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NSA Overreach May Have Contributed To UK's Unwillingness To Help With Syria

from the comes-back-to-hurt dept

As you may have heard, UK Prime Minister David Cameron dealt with something of an embarrassment when the UK Parliament voted down his Syria policy this week. There are a number of reasons why this likely happened, but an editorial in the Guardian notes that the latest NSA surveillance revelations may have had something to do with it:
There is no evidence that British public opinion has turned isolationist. There is plenty of evidence that it is fed up with the debilitating post 9/11 years of national sacrifice, with the humiliating excesses of US national security policy (not least its abuses of human rights and surveillance), with the unequal burden-sharing among allies and, above all, with the failures of policy.
Yes, there are a variety of issues buried in there, but key among them is the "excesses" of the US' "national security policy" complete with excess surveillance. We've been pointing out for a while that these revelations could have wider impact and reverberate much further than US officials seem willing to admit, but this may be a small sign of that in action.


Reader Comments (rss)

(Flattened / Threaded)

  1.  
    identicon
    Anonymous Coward, Aug 30th, 2013 @ 7:01pm

    http://phys.org/news/2013-08-brazil-telecom-internet-spying.html

    The consequences of the NSA spying will be wide.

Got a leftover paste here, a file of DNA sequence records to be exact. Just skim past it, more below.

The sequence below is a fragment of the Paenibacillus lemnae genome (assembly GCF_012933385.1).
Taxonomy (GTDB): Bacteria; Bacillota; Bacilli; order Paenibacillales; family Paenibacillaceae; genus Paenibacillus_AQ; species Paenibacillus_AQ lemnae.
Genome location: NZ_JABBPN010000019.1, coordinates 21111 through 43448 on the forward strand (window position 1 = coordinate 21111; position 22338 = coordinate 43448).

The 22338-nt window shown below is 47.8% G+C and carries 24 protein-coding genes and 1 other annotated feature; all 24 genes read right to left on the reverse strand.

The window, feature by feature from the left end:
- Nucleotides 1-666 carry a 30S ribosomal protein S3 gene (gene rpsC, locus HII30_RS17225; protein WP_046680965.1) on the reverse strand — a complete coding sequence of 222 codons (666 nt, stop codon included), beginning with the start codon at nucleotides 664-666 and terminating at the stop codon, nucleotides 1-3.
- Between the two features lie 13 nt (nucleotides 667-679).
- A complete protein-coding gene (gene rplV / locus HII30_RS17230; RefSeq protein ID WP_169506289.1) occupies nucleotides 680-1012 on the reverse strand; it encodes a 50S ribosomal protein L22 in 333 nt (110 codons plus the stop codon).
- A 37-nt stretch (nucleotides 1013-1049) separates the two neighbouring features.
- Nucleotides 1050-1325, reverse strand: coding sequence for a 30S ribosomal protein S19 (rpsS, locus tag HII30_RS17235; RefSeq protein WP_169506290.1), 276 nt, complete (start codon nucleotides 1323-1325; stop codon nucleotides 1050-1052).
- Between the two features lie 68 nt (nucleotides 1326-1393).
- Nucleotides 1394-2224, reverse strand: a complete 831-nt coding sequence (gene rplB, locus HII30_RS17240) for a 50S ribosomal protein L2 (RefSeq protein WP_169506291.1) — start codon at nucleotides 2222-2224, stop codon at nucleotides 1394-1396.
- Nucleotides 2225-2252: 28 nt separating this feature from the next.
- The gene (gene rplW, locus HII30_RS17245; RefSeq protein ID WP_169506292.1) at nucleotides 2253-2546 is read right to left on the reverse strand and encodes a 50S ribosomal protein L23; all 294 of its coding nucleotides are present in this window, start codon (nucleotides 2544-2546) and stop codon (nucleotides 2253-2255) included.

Facebook plan to wirelessly give internet to everyone?
    Forget it any government that allows them to construct that infra-structure will give up their privacy.

    Google trying to open telecomunications elsewhere? It will be hard.

    The American satellite internet providers?
    Puff, all countries are looking to Europe, Russia and China to develop the sats and launch them into space.

    The funny part is that those others are no better than the US when it comes to spying.

     

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  2.  
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    Anonymous Coward, Aug 30th, 2013 @ 7:07pm

    How long are you going to help this one

    Until it is days old and no one will read it, is that your new method of censorship now ?

    What's next ?? How else are you going to abuse your power ?
    It's a massive embarrassment for you, but it's a way for you to censor and not be seen as an abuser of censorship.

    Very embarrassing for you Masnick that you feel the only way to address open and free debate is to censor it.

    I hope you are proud, and tell your children the truth about your 'beliefs', which seem more aimed at making money and suppressing free speech that anything else.

    So in 2 or 3 days (if at all) this will be posted. Unless Masnick feels he needs even more power to abuse.

     

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  3.  
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    ChurchHatesTucker (profile), Aug 30th, 2013 @ 7:18pm

    Jeebus

    This is a case study in how to trash a brand.

     

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  4.  
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    silverscarcat (profile), Aug 30th, 2013 @ 7:22pm

    Re:

    Well...

    That's what happens when you totally destroy your reputation.

     

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  5.  
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    Nigel (profile), Aug 30th, 2013 @ 7:27pm

    Or

    We should all simply stay the fuck out of Syria.

    Nigel

     

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  6.  
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    km4, Aug 30th, 2013 @ 7:33pm

    Blowback, Second Edition: The Costs and Consequences of American Empire
    Chalmers Johnson (Author)
    http://www.amazon.com/Blowback-Second-Edition-Consequences-American/dp/0805075593